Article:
Matt Sorum needs little introduction as one of rock’s greatest drummers. Inducted into the Rock and Roll Hall of Fame in 2012 with Guns N’ Roses, Sorum provided the percussive firepower for many of G N’ R’s most potent tracks. Sorum is also an accomplished producer and owner of Drac Studios in Los Angeles, which is equipped with an impressive array of recording gear, including Sorum’s favorite dynamic duo, the dbx 160A Compressor/Limiter and 162SL Compressor/Limiter with AutoVelocity™.
“I’ve used the dbx 160A since I can remember,” said Sorum. “It’s the workhorse compressor for me – it sounds great on kick, snare, electric bass and vocals. Its sound quality – that classic, even, musical compression we know and love and the fact that it can easily be adjusted from barely-there to a hard ‘squash’ make it perfect for the studio. Also, it’s a really tough piece of gear, specifically built to be roadworthy so I know I can depend on it when I go on tour.”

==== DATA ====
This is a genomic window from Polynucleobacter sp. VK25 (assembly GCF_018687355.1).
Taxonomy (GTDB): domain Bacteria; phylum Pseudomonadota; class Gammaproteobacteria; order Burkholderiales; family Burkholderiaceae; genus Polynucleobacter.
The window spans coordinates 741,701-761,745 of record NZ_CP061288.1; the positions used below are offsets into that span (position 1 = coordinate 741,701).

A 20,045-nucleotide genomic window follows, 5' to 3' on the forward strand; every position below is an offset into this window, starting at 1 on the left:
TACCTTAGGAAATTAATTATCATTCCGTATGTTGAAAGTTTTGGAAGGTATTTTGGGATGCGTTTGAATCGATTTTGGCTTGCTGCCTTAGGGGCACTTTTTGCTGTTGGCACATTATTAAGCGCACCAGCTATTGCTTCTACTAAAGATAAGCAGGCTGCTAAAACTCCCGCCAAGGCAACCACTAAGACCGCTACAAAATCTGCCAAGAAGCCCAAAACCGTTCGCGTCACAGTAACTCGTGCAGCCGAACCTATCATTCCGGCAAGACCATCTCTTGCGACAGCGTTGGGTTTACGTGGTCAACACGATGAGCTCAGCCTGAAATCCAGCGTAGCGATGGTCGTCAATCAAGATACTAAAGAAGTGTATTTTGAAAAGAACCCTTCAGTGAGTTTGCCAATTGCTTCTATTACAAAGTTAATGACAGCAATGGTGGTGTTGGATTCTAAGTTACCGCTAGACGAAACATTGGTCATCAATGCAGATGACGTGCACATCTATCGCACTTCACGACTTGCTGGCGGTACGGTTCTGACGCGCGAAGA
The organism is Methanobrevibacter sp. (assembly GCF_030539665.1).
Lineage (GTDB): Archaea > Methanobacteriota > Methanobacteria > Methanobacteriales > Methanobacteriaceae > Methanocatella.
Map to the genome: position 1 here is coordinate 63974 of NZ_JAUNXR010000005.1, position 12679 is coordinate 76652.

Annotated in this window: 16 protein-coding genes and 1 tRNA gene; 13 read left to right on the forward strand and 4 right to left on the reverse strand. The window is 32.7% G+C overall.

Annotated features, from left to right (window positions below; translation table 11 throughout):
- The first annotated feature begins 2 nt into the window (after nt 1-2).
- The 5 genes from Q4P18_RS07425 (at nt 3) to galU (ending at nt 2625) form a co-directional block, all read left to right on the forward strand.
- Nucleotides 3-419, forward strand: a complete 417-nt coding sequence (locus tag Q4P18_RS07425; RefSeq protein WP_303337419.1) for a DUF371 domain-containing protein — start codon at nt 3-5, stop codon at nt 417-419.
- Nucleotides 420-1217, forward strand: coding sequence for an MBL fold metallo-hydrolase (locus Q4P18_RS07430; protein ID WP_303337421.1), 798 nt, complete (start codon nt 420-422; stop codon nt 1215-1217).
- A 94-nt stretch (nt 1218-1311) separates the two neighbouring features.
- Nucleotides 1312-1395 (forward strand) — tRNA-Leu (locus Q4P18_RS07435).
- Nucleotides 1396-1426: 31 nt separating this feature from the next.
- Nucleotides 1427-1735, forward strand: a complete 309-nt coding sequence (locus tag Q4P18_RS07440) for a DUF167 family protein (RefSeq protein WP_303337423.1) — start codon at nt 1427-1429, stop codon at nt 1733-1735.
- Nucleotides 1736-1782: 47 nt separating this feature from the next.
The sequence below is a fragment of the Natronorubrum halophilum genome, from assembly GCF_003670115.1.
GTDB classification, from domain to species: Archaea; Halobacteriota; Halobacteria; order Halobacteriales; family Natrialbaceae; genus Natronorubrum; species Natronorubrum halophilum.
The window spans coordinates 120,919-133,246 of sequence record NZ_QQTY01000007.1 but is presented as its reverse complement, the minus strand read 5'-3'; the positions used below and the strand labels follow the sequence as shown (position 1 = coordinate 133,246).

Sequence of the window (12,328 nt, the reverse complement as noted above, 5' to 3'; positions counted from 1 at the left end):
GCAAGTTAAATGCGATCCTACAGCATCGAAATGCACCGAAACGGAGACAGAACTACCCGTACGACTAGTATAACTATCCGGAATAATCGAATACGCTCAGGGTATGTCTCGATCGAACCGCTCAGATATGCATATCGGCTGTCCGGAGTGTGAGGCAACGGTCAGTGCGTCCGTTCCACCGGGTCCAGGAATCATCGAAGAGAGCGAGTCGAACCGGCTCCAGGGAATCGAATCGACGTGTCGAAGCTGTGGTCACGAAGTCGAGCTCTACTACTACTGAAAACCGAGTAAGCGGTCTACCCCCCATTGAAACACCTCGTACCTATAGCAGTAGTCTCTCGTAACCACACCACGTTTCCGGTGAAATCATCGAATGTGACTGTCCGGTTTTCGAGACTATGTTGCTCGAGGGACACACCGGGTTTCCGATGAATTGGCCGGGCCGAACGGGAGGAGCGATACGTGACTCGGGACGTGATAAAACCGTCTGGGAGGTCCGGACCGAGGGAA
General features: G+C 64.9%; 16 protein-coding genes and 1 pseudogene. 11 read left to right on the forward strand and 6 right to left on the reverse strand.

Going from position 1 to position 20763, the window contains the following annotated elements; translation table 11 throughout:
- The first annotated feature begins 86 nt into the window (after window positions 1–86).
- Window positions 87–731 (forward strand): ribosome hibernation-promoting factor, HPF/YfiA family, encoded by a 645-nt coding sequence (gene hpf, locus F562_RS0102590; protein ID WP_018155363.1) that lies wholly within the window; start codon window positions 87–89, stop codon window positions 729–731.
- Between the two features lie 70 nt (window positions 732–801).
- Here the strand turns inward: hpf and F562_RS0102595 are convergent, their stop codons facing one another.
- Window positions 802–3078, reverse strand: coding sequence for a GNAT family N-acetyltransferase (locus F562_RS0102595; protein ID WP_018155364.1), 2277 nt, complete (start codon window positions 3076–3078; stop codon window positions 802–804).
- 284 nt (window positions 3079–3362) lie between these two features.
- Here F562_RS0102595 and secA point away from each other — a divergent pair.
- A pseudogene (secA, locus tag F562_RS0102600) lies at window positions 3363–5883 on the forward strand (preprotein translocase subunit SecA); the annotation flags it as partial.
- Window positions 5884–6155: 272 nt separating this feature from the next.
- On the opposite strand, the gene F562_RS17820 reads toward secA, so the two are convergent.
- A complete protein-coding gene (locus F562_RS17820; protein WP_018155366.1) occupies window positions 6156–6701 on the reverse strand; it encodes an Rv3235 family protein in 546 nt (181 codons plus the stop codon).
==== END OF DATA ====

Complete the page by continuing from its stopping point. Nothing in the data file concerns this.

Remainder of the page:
Sorum has also begun using the dbx 162SL. “I’m finding it to be an amazing stereo compressor,” Sorum continued. “I use it on individual tracks, on a stereo drum bus mix or on an overall mix. It sounds fantastic in all of those applications and its simple control layout makes it easy to dial in a great sound no matter what I’m using it for. Simple, but effective.”
On the road Sorum also likes using his dbx 1074 QuadGate™ Noise Gate with a 162SL to get his distinctively punchy and powerful sound wherever he plays. “Its four channels of noise gating have threshold, depth and release controls on each channel, along with a frequency-selectable filter, which makes the 1074 extremely versatile for getting my tom toms to sound just the way I like them. It’s great for getting my tom toms to cut through a mix, and the sound engineers like the way it keeps the mic feeds clear and clean.”
“There’s nothing else like dbx,” Sorum concluded. “The sound and presence of a dbx compressor is a mainstay in music, just like a Les Paul or Stratocaster. A lot of gear has come and gone but I still swear by my dbx processors.”